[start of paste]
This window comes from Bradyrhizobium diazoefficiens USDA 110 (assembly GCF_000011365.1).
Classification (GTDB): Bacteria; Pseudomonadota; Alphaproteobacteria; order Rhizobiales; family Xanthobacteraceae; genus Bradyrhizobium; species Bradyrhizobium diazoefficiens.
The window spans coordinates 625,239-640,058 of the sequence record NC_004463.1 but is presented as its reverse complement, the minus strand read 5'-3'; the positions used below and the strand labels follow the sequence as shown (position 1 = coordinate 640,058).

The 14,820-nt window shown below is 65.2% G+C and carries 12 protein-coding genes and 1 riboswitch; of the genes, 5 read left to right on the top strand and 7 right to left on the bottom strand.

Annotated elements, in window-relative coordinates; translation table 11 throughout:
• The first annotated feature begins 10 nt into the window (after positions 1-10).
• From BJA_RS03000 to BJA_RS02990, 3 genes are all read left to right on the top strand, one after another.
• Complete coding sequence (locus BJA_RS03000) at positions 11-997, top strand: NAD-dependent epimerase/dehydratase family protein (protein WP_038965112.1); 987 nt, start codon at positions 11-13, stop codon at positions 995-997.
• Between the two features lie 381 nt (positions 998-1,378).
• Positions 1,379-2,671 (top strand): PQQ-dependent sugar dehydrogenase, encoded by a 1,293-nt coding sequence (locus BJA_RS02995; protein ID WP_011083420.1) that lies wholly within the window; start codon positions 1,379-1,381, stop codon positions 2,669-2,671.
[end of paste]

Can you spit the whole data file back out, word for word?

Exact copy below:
This window comes from Bradyrhizobium diazoefficiens USDA 110 (assembly GCF_000011365.1).
Classification (GTDB): Bacteria; Pseudomonadota; Alphaproteobacteria; order Rhizobiales; family Xanthobacteraceae; genus Bradyrhizobium; species Bradyrhizobium diazoefficiens.
The window spans coordinates 625,239-640,058 of the sequence record NC_004463.1 but is presented as its reverse complement, the minus strand read 5'-3'; the positions used below and the strand labels follow the sequence as shown (position 1 = coordinate 640,058).

The 14,820-nt window shown below is 65.2% G+C and carries 12 protein-coding genes and 1 riboswitch; of the genes, 5 read left to right on the top strand and 7 right to left on the bottom strand.

Annotated elements, in window-relative coordinates; translation table 11 throughout:
• The first annotated feature begins 10 nt into the window (after positions 1-10).
• From BJA_RS03000 to BJA_RS02990, 3 genes are all read left to right on the top strand, one after another.
• Complete coding sequence (locus BJA_RS03000) at positions 11-997, top strand: NAD-dependent epimerase/dehydratase family protein (protein WP_038965112.1); 987 nt, start codon at positions 11-13, stop codon at positions 995-997.
• Between the two features lie 381 nt (positions 998-1,378).
• Positions 1,379-2,671 (top strand): PQQ-dependent sugar dehydrogenase, encoded by a 1,293-nt coding sequence (locus BJA_RS02995; protein ID WP_011083420.1) that lies wholly within the window; start codon positions 1,379-1,381, stop codon positions 2,669-2,671.